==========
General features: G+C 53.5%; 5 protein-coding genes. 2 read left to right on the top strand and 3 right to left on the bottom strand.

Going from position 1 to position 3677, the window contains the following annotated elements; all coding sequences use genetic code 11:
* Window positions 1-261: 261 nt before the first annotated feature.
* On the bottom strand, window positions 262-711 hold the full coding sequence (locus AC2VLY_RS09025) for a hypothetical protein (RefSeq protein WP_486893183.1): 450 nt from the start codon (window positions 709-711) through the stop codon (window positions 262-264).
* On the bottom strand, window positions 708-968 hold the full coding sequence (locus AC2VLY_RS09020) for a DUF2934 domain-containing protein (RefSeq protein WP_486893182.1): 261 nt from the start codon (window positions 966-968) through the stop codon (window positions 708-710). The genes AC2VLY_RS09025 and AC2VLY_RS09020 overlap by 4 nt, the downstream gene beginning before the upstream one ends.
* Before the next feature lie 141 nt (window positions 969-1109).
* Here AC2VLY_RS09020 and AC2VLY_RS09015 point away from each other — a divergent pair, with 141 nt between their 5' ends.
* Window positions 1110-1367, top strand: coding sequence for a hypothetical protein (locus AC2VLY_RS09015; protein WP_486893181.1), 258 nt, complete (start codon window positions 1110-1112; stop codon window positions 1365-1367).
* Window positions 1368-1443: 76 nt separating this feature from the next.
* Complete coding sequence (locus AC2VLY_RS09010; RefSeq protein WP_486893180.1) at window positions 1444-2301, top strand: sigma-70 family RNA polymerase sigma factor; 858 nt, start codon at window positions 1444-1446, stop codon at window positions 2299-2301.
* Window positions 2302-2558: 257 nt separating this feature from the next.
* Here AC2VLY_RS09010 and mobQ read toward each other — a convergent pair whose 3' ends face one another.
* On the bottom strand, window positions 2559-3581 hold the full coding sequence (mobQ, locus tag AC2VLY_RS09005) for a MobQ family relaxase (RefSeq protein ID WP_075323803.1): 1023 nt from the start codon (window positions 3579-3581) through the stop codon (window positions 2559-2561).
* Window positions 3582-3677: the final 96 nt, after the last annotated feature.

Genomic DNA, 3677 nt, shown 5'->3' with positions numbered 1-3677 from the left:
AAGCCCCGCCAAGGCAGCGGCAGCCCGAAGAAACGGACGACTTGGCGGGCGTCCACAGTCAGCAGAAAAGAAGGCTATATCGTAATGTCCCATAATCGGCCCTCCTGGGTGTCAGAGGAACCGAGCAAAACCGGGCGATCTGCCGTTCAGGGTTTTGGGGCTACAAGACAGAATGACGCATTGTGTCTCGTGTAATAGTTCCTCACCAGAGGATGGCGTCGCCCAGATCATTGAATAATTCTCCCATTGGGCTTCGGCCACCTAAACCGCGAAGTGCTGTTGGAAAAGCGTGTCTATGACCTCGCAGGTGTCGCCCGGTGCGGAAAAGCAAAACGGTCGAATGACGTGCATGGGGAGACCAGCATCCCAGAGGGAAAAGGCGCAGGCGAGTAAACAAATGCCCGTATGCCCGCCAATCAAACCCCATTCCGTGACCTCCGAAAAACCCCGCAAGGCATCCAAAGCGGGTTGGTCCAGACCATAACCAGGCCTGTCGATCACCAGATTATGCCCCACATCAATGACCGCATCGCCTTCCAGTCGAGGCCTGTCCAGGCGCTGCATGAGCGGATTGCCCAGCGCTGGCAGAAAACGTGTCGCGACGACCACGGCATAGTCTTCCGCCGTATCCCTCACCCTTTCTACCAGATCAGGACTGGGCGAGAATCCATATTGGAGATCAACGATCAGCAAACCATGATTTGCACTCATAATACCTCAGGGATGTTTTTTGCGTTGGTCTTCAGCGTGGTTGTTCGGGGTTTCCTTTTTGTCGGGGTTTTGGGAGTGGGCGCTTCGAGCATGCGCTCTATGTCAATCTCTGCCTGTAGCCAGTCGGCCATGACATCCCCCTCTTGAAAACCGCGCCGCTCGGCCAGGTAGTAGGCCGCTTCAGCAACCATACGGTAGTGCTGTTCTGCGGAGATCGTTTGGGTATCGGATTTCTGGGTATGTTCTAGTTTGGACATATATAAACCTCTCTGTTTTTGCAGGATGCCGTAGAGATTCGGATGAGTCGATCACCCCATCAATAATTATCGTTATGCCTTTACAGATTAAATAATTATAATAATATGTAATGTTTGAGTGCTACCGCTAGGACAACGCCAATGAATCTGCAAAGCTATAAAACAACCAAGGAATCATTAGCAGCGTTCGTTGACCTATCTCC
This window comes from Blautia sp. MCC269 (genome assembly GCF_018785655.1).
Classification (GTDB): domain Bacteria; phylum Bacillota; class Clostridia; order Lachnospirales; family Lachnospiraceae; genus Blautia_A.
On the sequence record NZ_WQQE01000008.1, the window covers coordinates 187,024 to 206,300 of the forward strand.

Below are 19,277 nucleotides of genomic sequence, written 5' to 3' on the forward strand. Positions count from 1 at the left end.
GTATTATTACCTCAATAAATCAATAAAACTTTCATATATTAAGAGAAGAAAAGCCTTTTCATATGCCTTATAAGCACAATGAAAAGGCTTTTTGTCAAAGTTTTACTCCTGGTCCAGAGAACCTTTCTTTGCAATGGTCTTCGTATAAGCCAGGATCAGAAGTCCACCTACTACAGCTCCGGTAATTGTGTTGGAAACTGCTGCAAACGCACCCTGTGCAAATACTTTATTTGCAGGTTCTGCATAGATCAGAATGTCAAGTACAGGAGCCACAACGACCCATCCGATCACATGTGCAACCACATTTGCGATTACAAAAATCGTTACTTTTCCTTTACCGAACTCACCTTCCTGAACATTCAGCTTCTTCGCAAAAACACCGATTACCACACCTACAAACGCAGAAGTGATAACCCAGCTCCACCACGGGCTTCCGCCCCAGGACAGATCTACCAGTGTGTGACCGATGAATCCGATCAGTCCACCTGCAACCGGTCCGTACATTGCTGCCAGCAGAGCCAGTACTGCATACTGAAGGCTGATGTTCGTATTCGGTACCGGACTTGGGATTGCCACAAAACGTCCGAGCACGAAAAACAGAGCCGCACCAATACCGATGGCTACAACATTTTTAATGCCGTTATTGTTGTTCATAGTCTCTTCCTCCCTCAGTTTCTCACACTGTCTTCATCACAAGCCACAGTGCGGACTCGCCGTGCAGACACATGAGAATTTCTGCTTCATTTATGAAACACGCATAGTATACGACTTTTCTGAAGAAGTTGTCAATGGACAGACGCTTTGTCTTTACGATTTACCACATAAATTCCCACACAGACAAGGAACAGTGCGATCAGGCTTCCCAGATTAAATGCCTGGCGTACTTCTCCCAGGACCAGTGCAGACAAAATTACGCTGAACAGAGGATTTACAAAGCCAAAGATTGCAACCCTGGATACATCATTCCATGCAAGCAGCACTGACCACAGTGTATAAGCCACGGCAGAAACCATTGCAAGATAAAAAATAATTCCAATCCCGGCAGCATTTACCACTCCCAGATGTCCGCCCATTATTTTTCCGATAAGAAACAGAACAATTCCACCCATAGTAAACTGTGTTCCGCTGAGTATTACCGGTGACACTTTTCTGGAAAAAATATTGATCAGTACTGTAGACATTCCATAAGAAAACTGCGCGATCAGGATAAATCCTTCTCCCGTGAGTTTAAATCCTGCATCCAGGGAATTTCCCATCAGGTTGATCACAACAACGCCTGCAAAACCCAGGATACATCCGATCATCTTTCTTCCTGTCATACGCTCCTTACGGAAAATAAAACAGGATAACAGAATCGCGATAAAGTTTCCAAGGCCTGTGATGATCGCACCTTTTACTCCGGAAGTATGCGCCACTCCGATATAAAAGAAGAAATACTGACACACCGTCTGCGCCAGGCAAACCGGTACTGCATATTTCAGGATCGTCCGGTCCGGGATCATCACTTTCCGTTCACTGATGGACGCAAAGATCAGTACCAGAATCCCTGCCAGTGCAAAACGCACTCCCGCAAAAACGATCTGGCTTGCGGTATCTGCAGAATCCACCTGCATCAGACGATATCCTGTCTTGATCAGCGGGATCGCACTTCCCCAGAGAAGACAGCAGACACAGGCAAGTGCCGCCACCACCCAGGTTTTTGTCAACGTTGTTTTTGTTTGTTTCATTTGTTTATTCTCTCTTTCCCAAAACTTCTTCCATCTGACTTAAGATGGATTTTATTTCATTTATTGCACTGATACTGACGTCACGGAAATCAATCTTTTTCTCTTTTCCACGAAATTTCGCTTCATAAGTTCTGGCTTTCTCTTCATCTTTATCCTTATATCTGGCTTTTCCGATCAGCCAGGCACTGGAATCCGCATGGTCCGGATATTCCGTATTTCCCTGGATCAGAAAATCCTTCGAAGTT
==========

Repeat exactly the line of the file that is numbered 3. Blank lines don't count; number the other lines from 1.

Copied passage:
* Window positions 1-261: 261 nt before the first annotated feature.